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Fig 1. Framework of SIT for the impacts of the COVID-19 pandemic on students’ lives.

https://doi.org/10.1371/journal.pone.0250026.g001

6 Conclusion

Saudi students’ perceptions in this study revealed a high to moderate level of agreement with regard to the positive and negative impacts on their social and educational lives associated with the COVID-19 pandemic. However, the impact of the COVID-19 pandemic on social aspects was higher than on the educational aspects of students’ lives. Staying connected with family members, appreciating life and death, reorganizing priorities in life, practicing environmental hygiene, and feeling societal destiny unity were the prominent positive impacts that emerged. In contrast, concern over becoming a burden on others because of infection by COVID-19 was a perceived negative impact. On the other hand, aspects of online study and enhancing social interaction among students in online education were notable positive impacts on the educational lives of students throughout the period of curfew. However, missing the classroom social environment, and finding online education inadequate for practical learning were the highest reported negative impacts. The SIT framework was used to help demonstrate how the COVID-19 pandemic affected students’ lives throughout the curfew period.

7 Implications of this study

Although this study was conducted in Makkah, which had the third highest number of COVID-19 cases in Saudi Arabia and the longest period of curfew through the COVID-19 pandemic, the results may be similar to other international studies that suggest some positive impacts associated with the pandemic. It highlights the need for ongoing research to determine how different societies can build on the positive aspects for students that have emerged from responding to this novel virus. These positive impacts highlighted the role of information and communications technologies in reducing the negative impacts throughout the period of this pandemic. Nevertheless, these results revealed an urgent need for technologies to be developed to ensure they are in line with what users anticipate and need in their social and educational lives through crises. For example, increasing the capabilities of communications technologies to support the missing social environment in the online classroom. While it is important that the negative aspects that were highlighted are addressed, it is equally important the positive impacts that were identified are also built upon so that the benefits are not lost once society returns to pre-COVID-19 ‘normality’.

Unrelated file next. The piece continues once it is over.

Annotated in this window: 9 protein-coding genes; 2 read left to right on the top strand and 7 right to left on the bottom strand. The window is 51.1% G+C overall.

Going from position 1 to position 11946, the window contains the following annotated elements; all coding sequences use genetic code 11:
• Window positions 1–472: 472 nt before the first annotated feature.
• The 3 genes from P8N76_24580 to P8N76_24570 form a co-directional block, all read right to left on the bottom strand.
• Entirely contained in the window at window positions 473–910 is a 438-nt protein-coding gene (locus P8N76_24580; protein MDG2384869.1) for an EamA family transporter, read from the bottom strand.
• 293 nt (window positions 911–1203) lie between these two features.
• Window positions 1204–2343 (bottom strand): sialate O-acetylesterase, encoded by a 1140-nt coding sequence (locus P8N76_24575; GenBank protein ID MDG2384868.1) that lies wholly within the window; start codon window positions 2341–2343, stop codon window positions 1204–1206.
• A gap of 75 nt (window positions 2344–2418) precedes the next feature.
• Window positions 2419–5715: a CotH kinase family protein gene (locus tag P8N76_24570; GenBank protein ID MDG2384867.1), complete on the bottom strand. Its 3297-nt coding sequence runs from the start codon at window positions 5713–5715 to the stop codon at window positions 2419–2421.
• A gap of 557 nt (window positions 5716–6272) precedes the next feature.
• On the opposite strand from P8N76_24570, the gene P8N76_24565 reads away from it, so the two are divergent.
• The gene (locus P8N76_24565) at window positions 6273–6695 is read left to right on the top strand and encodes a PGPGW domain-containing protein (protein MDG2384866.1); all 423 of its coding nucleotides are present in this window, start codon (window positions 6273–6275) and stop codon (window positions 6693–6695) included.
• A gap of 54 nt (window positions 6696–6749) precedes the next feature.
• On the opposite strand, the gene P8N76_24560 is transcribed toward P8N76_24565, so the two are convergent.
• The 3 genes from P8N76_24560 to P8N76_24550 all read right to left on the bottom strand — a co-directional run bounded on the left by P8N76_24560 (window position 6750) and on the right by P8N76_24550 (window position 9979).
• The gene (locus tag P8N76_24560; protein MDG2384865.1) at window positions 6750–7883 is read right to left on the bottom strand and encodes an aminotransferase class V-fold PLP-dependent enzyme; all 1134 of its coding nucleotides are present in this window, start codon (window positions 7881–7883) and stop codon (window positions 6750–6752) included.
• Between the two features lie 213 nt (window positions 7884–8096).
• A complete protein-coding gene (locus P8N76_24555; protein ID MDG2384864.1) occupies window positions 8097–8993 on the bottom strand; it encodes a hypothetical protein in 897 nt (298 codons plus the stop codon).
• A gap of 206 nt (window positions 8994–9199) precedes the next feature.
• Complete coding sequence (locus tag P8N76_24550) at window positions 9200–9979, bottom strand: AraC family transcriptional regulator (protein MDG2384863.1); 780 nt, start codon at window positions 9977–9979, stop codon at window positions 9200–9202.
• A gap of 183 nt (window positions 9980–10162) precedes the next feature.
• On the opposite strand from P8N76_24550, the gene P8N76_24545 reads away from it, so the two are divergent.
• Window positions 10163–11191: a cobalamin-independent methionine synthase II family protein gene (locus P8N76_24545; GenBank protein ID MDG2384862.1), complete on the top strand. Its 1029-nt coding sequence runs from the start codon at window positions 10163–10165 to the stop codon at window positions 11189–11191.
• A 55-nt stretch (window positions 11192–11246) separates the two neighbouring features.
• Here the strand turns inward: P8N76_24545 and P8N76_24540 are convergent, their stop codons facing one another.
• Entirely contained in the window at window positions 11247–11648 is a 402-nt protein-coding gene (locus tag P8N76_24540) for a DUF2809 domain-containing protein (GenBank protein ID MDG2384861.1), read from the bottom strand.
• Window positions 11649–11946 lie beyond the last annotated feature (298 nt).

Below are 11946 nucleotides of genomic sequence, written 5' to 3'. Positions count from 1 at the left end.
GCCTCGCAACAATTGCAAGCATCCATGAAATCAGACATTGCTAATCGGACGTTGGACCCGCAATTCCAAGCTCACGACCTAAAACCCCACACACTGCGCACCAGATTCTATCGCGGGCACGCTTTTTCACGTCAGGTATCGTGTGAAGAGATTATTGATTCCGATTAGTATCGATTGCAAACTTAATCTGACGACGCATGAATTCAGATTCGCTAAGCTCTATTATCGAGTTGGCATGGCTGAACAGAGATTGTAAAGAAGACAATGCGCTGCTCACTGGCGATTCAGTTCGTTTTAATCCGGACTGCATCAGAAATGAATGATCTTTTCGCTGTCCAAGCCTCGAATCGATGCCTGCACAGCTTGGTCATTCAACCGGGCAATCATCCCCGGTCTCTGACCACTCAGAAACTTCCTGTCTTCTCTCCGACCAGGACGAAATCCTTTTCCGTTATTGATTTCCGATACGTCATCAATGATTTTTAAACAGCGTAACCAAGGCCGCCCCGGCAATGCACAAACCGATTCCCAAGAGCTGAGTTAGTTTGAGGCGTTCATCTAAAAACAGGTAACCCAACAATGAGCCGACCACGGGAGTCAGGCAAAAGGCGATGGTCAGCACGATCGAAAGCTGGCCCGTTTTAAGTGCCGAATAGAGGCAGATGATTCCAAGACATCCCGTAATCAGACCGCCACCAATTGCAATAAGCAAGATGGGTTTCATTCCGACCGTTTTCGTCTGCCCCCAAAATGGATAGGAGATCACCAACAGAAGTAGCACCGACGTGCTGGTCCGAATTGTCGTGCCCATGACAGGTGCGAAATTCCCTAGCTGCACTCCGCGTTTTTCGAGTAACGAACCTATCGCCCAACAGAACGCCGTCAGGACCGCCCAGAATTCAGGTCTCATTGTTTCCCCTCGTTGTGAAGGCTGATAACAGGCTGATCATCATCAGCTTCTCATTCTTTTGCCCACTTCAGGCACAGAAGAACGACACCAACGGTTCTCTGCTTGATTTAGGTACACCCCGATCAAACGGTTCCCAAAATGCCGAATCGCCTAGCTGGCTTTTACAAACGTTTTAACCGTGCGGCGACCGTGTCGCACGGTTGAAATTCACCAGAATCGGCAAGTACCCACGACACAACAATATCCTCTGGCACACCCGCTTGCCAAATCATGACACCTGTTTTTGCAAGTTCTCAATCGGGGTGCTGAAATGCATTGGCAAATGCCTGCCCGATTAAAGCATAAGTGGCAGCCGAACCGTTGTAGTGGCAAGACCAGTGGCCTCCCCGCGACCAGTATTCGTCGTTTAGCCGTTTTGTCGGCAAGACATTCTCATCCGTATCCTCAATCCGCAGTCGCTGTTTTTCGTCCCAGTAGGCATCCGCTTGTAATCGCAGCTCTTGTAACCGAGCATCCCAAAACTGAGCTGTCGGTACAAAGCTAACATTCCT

8 Limitations and future research

This study has a number of limitations that should be considered when interpreting the results. To begin with, the response to COVID-19 differed extensively around the world depending on location, so the results reflect the approach taken in Makkah which was even different to other cities within Saudi Arabia. Hence, similar research with different influences in relation to the place or sample could show different results. Furthermore, the results of this study were limited to differences by gender. Other factors such as year level in degrees may be worth exploring as there may have been differences between students in their preparatory year because of the need to decide on academic plans and specialties compared to those close to graduation and facing employment prospects. In addition, this study was limited to exploring the impact of the COVID-19 pandemic on the social and educational aspects of students’ lives, while further research on economic aspects could reveal different insights. Finally, interpreting how the COVID-19 pandemic impacted students’ lives within the framework of SIT was based on precautionary and preventive measures taken to contain this pandemic. However, future research could include other measures, such as following social norms and using communication technologies, which could extend the explanation of SIT’s framework for the impact of the COVID-19 pandemic on students’ lives.